# 1959 AHSME Problems/Problem 31

## Problem

A square, with an area of $40$, is inscribed in a semicircle. The area of a square that could be inscribed in the entire circle with the same radius, is: $\textbf{(A)}\ 80 \qquad\textbf{(B)}\ 100\qquad\textbf{(C)}\ 120\qquad\textbf{(D)}\ 160\qquad\textbf{(E)}\ 200$

## Solution

$[asy] import geometry; point O=(0,0); real r=5*sqrt(2); point A=(-r/sqrt(5),2r/sqrt(5)); point B=(-r/sqrt(5),0); point C=(5,5); point D=-C; markscalefactor=0.1; dot(O); label("O",O,S); // Circle with diameter draw(circle(O,r)); draw((-r,0)--(r,0)); // Small square draw((-r/sqrt(5),2r/sqrt(5))--(-r/sqrt(5),0)--(r/sqrt(5),0)--(r/sqrt(5),2r/sqrt(5))--(-r/sqrt(5),2r/sqrt(5))); dot(A); label("A",A,NW); dot(B); label("B",B,SW); draw(O--A); draw(rightanglemark(A,B,O)); // Big Square draw((5,5)--(5,-5)--(-5,-5)--(-5,5)--(5,5)); dot(C); label("C",C,NE); dot(D); label("D",D,SW); draw(C--D); [/asy]$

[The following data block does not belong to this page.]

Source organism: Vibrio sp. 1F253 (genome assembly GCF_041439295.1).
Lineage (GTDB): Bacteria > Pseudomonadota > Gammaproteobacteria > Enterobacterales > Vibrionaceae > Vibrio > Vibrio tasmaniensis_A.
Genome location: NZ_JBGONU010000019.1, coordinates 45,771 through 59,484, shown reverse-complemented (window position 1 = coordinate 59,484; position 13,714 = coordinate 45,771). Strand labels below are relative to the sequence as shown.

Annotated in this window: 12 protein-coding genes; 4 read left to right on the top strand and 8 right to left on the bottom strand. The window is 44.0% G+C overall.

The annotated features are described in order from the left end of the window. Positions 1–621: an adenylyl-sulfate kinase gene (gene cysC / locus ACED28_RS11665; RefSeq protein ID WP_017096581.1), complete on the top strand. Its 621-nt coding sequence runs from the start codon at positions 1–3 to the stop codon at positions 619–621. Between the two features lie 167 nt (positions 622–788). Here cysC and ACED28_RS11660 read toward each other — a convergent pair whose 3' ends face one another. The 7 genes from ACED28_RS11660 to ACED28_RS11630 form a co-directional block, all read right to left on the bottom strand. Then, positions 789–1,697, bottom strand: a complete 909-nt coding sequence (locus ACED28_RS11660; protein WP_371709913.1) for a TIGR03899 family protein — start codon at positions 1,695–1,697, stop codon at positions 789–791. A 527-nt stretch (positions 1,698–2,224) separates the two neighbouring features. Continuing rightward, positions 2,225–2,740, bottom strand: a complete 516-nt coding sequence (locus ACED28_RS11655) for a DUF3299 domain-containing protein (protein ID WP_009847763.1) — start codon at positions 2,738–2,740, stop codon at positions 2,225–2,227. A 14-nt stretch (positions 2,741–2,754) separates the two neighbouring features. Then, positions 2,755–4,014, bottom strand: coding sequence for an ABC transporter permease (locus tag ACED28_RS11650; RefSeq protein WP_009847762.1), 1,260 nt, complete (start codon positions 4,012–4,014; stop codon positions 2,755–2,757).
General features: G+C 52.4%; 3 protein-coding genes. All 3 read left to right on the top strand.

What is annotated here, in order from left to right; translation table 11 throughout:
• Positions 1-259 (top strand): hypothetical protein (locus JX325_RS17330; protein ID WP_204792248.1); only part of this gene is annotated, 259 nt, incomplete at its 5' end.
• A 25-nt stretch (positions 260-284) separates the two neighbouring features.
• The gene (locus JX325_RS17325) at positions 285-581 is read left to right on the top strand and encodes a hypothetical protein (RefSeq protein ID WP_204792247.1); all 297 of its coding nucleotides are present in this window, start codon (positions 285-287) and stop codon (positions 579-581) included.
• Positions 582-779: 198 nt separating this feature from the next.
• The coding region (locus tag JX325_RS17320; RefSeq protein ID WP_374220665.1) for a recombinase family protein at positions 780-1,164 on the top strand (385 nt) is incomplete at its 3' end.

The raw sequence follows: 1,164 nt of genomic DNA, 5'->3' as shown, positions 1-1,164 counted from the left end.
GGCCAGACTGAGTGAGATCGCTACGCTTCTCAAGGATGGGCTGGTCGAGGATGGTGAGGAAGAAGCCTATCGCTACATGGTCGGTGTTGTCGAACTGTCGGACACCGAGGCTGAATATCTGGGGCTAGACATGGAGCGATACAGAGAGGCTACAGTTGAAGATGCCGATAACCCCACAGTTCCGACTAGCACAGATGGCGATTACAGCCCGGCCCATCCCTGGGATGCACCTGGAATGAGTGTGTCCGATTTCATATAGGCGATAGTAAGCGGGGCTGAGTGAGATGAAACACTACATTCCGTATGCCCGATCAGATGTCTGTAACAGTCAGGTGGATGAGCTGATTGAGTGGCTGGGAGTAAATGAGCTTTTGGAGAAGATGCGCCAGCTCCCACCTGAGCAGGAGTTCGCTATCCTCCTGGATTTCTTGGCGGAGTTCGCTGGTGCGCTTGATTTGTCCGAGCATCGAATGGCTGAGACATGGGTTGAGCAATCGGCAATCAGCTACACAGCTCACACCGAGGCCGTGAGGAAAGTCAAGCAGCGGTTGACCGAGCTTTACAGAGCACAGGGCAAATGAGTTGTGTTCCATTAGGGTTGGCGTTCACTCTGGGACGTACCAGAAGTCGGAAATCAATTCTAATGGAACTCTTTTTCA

Let the points be labeled as in the diagram, with $O$ being the center of the circle. Because we know that the small square has an area of $40$, it must have a side length of $\sqrt{40}=2\sqrt{10}$. It is simple to prove that $O$ is the midpoint of the bottom side of the small square, so $OB=\frac{2\sqrt{10}}{2}=\sqrt{10}$. By the Pythagorean Theorem, $AO=\sqrt{50}=5\sqrt{2}$, which is the radius of the circle. Thus, $OC=5\sqrt{2}$, and so the diagonal $\overline{CD}$ of the big square has length $10\sqrt{2}$. Thus, the big square has side length $\frac{10\sqrt{2}}{\sqrt{2}}=10$, and, consequently, it has an area of $\boxed{\textbf{(B) }100}$.